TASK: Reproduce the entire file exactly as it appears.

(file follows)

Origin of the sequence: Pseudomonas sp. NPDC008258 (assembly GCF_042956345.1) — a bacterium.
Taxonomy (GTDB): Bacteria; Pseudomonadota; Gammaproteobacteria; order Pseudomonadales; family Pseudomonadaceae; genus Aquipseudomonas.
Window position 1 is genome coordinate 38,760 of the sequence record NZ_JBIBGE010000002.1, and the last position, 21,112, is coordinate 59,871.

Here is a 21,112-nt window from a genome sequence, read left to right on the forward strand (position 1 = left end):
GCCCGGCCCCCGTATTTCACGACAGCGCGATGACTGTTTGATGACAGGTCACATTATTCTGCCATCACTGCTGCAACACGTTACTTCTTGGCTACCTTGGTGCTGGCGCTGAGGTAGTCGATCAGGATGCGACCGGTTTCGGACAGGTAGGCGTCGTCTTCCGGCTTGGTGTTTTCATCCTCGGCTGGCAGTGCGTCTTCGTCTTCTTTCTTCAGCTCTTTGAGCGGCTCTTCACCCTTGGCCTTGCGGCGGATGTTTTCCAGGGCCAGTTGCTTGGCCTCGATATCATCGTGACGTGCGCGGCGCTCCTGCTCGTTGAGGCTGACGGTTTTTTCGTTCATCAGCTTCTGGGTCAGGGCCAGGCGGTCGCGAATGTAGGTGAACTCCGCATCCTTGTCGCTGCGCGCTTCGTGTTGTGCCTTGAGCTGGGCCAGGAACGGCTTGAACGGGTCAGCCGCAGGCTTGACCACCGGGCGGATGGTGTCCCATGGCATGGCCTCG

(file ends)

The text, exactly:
Origin of the sequence: Pseudomonas sp. NPDC008258 (assembly GCF_042956345.1) — a bacterium.
Taxonomy (GTDB): Bacteria; Pseudomonadota; Gammaproteobacteria; order Pseudomonadales; family Pseudomonadaceae; genus Aquipseudomonas.
Window position 1 is genome coordinate 38,760 of the sequence record NZ_JBIBGE010000002.1, and the last position, 21,112, is coordinate 59,871.

Here is a 21,112-nt window from a genome sequence, read left to right on the forward strand (position 1 = left end):
GCCCGGCCCCCGTATTTCACGACAGCGCGATGACTGTTTGATGACAGGTCACATTATTCTGCCATCACTGCTGCAACACGTTACTTCTTGGCTACCTTGGTGCTGGCGCTGAGGTAGTCGATCAGGATGCGACCGGTTTCGGACAGGTAGGCGTCGTCTTCCGGCTTGGTGTTTTCATCCTCGGCTGGCAGTGCGTCTTCGTCTTCTTTCTTCAGCTCTTTGAGCGGCTCTTCACCCTTGGCCTTGCGGCGGATGTTTTCCAGGGCCAGTTGCTTGGCCTCGATATCATCGTGACGTGCGCGGCGCTCCTGCTCGTTGAGGCTGACGGTTTTTTCGTTCATCAGCTTCTGGGTCAGGGCCAGGCGGTCGCGAATGTAGGTGAACTCCGCATCCTTGTCGCTGCGCGCTTCGTGTTGTGCCTTGAGCTGGGCCAGGAACGGCTTGAACGGGTCAGCCGCAGGCTTGACCACCGGGCGGATGGTGTCCCATGGCATGGCCTCG